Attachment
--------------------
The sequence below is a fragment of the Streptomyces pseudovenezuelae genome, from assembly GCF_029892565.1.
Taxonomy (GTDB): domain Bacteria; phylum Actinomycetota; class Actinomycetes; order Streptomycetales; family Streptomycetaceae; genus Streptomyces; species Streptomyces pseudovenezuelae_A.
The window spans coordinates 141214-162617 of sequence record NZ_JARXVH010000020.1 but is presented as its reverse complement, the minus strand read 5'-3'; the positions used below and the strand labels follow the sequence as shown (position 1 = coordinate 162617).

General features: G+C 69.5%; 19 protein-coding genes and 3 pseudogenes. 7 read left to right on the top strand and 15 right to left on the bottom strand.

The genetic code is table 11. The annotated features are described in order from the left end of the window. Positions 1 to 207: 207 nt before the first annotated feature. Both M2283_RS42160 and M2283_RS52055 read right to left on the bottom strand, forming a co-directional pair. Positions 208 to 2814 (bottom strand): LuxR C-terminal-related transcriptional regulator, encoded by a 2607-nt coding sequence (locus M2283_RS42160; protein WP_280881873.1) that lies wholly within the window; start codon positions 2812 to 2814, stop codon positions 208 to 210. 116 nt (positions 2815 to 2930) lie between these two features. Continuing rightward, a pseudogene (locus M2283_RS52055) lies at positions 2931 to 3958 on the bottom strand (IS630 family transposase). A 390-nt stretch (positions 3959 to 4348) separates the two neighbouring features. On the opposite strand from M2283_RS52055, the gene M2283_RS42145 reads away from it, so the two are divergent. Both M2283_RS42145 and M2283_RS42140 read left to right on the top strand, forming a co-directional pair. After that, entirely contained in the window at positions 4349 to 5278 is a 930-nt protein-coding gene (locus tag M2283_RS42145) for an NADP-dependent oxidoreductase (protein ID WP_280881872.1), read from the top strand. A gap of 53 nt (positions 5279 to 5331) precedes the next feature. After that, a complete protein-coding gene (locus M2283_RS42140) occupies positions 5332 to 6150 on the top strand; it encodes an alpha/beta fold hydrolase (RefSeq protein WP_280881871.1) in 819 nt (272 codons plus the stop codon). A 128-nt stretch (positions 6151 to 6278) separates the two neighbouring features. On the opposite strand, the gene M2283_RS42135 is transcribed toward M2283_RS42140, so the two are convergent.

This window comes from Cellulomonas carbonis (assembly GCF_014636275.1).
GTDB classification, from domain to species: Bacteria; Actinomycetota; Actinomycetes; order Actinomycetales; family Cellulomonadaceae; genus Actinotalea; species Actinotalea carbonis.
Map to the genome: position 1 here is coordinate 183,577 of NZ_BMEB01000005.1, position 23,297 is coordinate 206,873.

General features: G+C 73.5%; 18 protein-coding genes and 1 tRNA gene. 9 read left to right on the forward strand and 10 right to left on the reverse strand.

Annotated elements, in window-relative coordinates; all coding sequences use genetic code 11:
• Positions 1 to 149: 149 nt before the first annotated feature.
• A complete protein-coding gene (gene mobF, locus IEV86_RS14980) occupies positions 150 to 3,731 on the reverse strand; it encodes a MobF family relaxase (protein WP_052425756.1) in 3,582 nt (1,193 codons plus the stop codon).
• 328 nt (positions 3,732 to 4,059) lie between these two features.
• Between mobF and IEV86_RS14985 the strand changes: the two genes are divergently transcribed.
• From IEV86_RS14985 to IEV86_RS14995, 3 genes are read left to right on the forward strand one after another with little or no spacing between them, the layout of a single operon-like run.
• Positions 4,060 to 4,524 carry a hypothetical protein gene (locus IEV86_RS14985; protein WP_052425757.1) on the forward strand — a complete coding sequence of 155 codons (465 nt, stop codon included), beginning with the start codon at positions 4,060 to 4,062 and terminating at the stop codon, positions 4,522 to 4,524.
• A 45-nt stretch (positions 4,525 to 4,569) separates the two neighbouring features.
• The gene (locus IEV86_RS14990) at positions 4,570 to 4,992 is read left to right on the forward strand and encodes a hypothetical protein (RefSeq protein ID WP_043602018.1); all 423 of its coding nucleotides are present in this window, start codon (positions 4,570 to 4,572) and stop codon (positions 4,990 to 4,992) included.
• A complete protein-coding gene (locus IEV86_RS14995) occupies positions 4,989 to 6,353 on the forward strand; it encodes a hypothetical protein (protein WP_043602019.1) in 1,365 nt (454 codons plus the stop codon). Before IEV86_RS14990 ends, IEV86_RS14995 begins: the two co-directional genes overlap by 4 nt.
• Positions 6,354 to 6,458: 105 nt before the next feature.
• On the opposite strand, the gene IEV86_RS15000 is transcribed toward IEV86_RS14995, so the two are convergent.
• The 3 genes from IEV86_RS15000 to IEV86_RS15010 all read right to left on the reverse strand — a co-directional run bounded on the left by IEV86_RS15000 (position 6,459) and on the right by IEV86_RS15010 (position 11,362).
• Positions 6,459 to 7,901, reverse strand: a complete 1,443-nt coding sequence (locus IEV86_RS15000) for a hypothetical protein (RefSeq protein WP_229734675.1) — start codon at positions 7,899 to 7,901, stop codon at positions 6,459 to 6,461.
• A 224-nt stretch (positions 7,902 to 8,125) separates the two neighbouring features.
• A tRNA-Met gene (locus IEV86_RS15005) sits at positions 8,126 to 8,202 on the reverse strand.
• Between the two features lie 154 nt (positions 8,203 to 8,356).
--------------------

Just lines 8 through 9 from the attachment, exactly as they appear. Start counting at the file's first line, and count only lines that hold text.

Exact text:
Map to the genome: position 1 here is coordinate 183,577 of NZ_BMEB01000005.1, position 23,297 is coordinate 206,873.

General features: G+C 73.5%; 18 protein-coding genes and 1 tRNA gene. 9 read left to right on the forward strand and 10 right to left on the reverse strand.